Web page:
Streptococcus agalactiae- An Overview


Streptococcus agalactiae (also known as group B streptococcus or GBS) is a gram-positive coccus (round bacterium) that belongs to the genus Streptococcus. It is a beta-hemolytic, catalase-negative, and facultative anaerobe that can grow in the presence or absence of oxygen. It is the only member of the Lancefield group B of streptococci, which are classified based on their cell wall carbohydrate antigens. It has ten different serotypes (Ia, Ib, II-IX) that are distinguished by their capsular polysaccharide structures.

S. agalactiae is a part of the normal flora of the human gastrointestinal and genitourinary tracts, where it usually does not cause any harm. However, it can also be a pathogen that causes serious infections in neonates, pregnant women, older adults, and immunocompromised individuals. It is the leading cause of neonatal sepsis and meningitis, and can also cause pneumonia, endocarditis, osteomyelitis, arthritis, skin and soft tissue infections, and urinary tract infections.

S. agalactiae was first recognized as a cause of bovine mastitis (inflammation of the udder) by Edmond Nocard in 1887. The species name `agalactiae` means `want of milk` in Greek, reflecting its effect on milk production in cows. It was later found to be a human pathogen by Rebecca Lancefield in the 1930s after she isolated it from the blood of women with postpartum sepsis. Since then, S. agalactiae has emerged as a major public health concern due to its high morbidity and mortality rates in vulnerable populations.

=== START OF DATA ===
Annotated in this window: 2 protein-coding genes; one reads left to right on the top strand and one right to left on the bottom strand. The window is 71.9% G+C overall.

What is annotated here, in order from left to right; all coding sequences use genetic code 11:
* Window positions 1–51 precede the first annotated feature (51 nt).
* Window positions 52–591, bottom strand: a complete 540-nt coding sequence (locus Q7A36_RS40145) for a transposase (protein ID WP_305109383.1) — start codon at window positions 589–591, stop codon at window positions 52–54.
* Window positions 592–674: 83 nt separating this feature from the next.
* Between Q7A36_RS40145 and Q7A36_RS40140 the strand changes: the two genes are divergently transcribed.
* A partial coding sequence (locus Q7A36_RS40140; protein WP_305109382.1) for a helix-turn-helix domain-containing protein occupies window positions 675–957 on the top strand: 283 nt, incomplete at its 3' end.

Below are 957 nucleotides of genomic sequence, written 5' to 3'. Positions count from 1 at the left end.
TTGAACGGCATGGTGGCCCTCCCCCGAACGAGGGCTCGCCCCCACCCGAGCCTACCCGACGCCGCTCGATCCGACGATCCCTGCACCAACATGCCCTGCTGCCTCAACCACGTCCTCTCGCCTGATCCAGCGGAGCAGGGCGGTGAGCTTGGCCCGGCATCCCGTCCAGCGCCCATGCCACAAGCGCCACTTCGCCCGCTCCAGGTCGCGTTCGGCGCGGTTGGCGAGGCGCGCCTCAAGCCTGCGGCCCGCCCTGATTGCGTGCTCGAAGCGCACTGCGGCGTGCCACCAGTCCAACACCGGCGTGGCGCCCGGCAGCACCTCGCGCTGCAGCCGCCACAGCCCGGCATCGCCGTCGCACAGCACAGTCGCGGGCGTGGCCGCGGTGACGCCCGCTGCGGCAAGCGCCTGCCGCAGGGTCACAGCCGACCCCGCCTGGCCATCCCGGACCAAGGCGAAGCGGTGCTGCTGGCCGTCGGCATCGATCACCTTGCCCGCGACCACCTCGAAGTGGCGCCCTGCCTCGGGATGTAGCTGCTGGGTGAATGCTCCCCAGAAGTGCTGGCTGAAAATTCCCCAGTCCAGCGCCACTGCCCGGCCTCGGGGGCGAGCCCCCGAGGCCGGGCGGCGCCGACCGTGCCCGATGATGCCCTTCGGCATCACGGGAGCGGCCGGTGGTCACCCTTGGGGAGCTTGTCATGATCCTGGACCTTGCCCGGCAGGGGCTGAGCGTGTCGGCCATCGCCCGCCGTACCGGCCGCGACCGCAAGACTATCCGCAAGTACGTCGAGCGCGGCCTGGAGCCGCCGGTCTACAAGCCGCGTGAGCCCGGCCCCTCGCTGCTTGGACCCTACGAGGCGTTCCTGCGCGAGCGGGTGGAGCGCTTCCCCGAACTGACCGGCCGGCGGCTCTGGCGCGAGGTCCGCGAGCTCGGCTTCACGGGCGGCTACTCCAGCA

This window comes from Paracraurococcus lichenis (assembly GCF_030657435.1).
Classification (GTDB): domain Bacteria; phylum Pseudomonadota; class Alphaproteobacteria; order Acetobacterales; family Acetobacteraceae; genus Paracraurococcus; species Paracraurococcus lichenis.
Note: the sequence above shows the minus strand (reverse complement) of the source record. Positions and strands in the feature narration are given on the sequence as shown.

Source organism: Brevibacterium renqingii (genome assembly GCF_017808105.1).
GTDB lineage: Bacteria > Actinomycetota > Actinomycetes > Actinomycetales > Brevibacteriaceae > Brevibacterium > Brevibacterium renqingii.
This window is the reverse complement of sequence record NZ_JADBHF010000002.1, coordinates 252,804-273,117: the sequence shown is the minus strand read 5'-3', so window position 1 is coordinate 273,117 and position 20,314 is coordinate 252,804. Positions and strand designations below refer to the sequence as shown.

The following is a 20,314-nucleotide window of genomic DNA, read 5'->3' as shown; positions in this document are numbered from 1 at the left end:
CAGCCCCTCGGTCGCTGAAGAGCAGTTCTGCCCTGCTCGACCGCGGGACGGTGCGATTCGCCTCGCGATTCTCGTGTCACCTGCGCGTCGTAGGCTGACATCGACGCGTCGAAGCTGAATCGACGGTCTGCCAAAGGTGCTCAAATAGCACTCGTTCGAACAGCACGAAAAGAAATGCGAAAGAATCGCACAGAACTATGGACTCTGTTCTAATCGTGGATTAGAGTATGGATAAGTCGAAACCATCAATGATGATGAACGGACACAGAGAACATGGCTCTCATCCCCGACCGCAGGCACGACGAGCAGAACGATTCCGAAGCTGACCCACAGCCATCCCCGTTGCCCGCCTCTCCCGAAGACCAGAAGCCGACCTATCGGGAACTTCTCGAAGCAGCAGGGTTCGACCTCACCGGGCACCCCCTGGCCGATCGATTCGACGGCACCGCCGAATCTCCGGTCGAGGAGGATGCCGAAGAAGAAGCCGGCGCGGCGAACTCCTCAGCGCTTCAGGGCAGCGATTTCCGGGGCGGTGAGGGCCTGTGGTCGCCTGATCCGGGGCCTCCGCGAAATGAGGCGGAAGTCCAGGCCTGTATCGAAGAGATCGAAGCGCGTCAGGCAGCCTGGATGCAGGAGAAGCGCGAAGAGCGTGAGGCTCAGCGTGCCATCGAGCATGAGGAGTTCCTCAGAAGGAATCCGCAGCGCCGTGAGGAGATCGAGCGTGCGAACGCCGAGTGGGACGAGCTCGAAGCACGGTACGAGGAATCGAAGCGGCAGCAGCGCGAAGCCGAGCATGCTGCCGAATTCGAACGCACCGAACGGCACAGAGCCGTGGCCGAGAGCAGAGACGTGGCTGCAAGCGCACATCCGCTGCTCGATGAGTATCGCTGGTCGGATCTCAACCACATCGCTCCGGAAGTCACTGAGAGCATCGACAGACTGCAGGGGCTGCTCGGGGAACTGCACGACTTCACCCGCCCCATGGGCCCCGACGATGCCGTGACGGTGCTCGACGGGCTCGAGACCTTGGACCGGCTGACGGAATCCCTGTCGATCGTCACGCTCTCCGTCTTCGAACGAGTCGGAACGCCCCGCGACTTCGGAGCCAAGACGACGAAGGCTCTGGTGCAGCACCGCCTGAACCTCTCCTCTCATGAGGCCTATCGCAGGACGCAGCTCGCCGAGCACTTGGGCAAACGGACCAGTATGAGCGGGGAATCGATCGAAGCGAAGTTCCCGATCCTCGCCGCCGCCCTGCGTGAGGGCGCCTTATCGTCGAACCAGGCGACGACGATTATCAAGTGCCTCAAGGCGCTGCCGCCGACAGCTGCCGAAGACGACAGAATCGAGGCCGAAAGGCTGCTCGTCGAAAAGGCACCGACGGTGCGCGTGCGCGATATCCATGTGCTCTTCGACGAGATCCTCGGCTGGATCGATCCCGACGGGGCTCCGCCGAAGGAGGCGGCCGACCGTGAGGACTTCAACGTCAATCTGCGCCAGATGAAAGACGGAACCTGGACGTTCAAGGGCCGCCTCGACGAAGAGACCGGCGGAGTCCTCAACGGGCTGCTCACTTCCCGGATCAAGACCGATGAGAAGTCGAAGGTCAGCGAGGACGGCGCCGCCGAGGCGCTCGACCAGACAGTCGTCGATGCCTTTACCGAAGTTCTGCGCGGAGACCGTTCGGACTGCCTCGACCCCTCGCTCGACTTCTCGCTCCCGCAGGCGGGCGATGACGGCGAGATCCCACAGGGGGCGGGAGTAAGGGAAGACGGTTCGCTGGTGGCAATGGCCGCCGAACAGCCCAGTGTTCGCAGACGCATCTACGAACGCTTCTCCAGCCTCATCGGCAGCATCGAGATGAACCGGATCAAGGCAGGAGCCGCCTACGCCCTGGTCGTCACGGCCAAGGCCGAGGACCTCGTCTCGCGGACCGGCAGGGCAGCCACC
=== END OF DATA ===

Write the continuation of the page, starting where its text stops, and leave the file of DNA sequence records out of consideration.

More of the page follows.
The prevention and treatment of S. agalactiae infections depend on the identification and characterization of the organism by various laboratory methods. These include morphological, cultural, biochemical, immunological, and molecular tests that can detect and differentiate S. agalactiae from other streptococci and bacteria. The use of intrapartum antibiotic prophylaxis for colonized pregnant women has reduced the incidence of early-onset neonatal disease significantly. However, late-onset neonatal disease and adult infections remain challenging to prevent and manage. Therefore, there is a need for developing effective vaccines and novel therapies against S. agalactiae infections.

In this article, we will provide an overview of S. agalactiae, covering its classification, habitat, morphology, cultural characteristics, biochemical characteristics, virulence factors, pathogenesis, clinical manifestations, laboratory diagnosis, treatment, and prevention.